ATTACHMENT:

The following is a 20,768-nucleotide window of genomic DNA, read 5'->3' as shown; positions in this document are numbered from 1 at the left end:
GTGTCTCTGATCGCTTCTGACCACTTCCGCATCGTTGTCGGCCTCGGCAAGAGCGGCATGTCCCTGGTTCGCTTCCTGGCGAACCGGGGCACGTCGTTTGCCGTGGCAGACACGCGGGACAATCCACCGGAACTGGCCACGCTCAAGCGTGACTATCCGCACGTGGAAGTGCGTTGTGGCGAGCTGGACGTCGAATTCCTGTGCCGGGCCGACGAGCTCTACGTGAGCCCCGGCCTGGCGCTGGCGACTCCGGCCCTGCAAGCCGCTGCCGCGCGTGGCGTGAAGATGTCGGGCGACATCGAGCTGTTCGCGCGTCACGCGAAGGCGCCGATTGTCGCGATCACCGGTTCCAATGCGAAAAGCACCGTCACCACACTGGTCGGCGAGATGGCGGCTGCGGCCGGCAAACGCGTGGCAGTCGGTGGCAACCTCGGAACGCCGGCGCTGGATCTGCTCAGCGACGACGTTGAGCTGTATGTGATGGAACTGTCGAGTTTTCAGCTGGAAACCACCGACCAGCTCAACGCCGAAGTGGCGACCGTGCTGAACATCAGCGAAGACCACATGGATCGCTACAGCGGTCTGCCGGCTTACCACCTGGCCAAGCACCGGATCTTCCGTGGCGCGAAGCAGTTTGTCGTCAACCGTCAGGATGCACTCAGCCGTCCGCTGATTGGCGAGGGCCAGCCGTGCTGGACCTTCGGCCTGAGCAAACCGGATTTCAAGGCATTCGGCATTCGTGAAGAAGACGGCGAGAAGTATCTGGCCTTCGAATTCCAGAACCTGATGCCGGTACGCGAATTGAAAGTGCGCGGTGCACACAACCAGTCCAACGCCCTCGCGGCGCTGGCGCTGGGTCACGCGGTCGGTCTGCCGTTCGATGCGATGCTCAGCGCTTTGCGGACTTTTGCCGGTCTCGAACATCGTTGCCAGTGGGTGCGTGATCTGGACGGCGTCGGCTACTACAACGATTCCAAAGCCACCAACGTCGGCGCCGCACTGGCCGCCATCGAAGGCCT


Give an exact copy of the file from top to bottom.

The following is a 20,768-nucleotide window of genomic DNA, read 5'->3' as shown; positions in this document are numbered from 1 at the left end:
GTGTCTCTGATCGCTTCTGACCACTTCCGCATCGTTGTCGGCCTCGGCAAGAGCGGCATGTCCCTGGTTCGCTTCCTGGCGAACCGGGGCACGTCGTTTGCCGTGGCAGACACGCGGGACAATCCACCGGAACTGGCCACGCTCAAGCGTGACTATCCGCACGTGGAAGTGCGTTGTGGCGAGCTGGACGTCGAATTCCTGTGCCGGGCCGACGAGCTCTACGTGAGCCCCGGCCTGGCGCTGGCGACTCCGGCCCTGCAAGCCGCTGCCGCGCGTGGCGTGAAGATGTCGGGCGACATCGAGCTGTTCGCGCGTCACGCGAAGGCGCCGATTGTCGCGATCACCGGTTCCAATGCGAAAAGCACCGTCACCACACTGGTCGGCGAGATGGCGGCTGCGGCCGGCAAACGCGTGGCAGTCGGTGGCAACCTCGGAACGCCGGCGCTGGATCTGCTCAGCGACGACGTTGAGCTGTATGTGATGGAACTGTCGAGTTTTCAGCTGGAAACCACCGACCAGCTCAACGCCGAAGTGGCGACCGTGCTGAACATCAGCGAAGACCACATGGATCGCTACAGCGGTCTGCCGGCTTACCACCTGGCCAAGCACCGGATCTTCCGTGGCGCGAAGCAGTTTGTCGTCAACCGTCAGGATGCACTCAGCCGTCCGCTGATTGGCGAGGGCCAGCCGTGCTGGACCTTCGGCCTGAGCAAACCGGATTTCAAGGCATTCGGCATTCGTGAAGAAGACGGCGAGAAGTATCTGGCCTTCGAATTCCAGAACCTGATGCCGGTACGCGAATTGAAAGTGCGCGGTGCACACAACCAGTCCAACGCCCTCGCGGCGCTGGCGCTGGGTCACGCGGTCGGTCTGCCGTTCGATGCGATGCTCAGCGCTTTGCGGACTTTTGCCGGTCTCGAACATCGTTGCCAGTGGGTGCGTGATCTGGACGGCGTCGGCTACTACAACGATTCCAAAGCCACCAACGTCGGCGCCGCACTGGCCGCCATCGAAGGCCT